I have a new plaster cast, the same blue as my cast seven years ago. I also have confirmation that my wrist is broken. In three weeks I return to the fracture clinic. Life goes on. Doing the washing up, opening cans with ring pulls, sweeping up litter MasterB has enthusiastically excavated from his tray, multi-tasking, all are difficult. Chopping onions, chopping garlic, impossible. I need to vacuum but to do that means getting the vacuum cleaner out of the cupboard and assembled, then disassembled and back into the cupboard. That is daunting. I am not sure if changing the bed linen ranks higher in the daunting ranks, but it’s certainly a close rival.
But hey, just three weeks. This is not a life sentence. One day soon I will be two handed once more. My current situation gives me renewed respect for those who live each day with a physical disability, who look outside the box, as the saying goes, to tackle every day tasks and live independent lives. Assistance dogs are often the key that restores confidence, gives that independence. The other week I read a piece about how guide dogs are struggling with lockdown. They are bored, demotivated. These are dogs whose whole lives are work. Locked down they are frustrated, their lives lack the daily interest and mental stimulation they thrive on. Some have given up. They may or may not be able to be retrained. I imagine it’s the same story with other assistance dogs. The humans who rely on them to live their lives are thrown into a state of uncertainty about their future post lockdown. When lockdown ends for many theirs looks likely to continue indefinitely.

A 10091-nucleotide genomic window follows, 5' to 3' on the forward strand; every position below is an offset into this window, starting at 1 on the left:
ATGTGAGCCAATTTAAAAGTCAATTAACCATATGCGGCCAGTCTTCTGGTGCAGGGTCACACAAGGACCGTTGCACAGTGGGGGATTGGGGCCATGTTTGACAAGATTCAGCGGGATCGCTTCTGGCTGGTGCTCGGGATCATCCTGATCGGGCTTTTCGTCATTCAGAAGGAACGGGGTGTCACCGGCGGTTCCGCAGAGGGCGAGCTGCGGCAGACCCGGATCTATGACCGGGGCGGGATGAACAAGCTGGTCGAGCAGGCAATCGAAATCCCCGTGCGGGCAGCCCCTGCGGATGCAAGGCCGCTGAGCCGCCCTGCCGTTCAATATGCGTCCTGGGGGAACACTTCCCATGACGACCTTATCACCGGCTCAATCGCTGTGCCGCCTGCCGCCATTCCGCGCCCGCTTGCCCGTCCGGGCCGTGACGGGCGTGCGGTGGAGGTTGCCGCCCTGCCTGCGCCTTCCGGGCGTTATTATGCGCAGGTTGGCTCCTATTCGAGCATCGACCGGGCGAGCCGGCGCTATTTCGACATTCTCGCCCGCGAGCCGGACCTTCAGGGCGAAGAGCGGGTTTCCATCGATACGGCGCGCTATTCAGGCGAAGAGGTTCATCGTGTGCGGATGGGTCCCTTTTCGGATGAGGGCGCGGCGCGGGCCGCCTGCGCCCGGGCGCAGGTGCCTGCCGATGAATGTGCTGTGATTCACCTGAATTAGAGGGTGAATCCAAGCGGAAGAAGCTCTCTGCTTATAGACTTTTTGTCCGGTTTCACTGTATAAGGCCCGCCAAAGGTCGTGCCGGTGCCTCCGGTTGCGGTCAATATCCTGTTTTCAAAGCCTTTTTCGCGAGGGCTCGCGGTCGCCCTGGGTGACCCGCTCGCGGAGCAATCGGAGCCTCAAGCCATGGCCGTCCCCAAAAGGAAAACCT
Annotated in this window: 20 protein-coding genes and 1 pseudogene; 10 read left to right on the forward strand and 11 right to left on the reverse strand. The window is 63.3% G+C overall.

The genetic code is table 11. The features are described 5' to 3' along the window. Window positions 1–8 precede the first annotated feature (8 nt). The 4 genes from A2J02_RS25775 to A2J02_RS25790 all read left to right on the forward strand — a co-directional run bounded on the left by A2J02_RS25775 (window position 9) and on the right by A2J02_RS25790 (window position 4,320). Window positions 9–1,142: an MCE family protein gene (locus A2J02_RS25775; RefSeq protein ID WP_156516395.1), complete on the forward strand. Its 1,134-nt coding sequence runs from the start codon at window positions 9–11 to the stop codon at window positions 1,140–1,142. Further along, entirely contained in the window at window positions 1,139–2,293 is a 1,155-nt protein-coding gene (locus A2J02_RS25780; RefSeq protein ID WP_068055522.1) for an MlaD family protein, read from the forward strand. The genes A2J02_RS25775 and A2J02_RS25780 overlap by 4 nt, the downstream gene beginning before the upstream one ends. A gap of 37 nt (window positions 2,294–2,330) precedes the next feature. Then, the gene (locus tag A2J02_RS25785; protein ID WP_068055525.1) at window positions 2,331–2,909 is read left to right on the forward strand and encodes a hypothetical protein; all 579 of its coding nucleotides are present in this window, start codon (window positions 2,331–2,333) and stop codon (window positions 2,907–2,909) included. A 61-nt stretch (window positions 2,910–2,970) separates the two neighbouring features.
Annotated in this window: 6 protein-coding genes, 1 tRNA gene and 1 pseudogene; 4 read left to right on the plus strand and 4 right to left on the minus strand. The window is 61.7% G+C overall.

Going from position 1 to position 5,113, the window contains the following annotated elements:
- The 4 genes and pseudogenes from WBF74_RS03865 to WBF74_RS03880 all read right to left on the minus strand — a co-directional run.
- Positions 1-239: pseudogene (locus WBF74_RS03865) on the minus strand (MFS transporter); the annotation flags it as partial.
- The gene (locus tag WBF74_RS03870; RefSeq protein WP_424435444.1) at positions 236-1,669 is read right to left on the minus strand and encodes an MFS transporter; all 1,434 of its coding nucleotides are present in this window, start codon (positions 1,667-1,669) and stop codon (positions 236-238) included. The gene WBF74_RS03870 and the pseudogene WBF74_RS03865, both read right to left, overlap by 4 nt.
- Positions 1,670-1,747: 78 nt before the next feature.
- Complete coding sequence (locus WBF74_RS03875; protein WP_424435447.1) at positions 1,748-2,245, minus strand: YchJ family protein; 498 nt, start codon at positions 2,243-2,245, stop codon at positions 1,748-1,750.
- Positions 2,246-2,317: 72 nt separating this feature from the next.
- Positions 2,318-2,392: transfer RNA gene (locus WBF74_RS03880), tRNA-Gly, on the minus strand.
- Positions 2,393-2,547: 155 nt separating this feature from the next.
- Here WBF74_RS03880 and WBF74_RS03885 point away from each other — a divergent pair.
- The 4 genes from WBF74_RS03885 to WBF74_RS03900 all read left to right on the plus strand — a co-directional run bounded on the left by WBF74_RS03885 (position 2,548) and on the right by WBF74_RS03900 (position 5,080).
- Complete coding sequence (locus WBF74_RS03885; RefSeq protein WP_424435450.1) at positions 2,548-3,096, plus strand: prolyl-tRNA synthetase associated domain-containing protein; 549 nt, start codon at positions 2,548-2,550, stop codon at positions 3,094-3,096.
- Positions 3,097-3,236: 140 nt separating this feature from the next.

There’s also been an enforced hiatus in training new guide dogs due to lockdown, so it could be years before everything is back on track. this seems more than a tad ironic given how many new dog owners there are since last March.
Stay safe. Keep well. Count your blessings.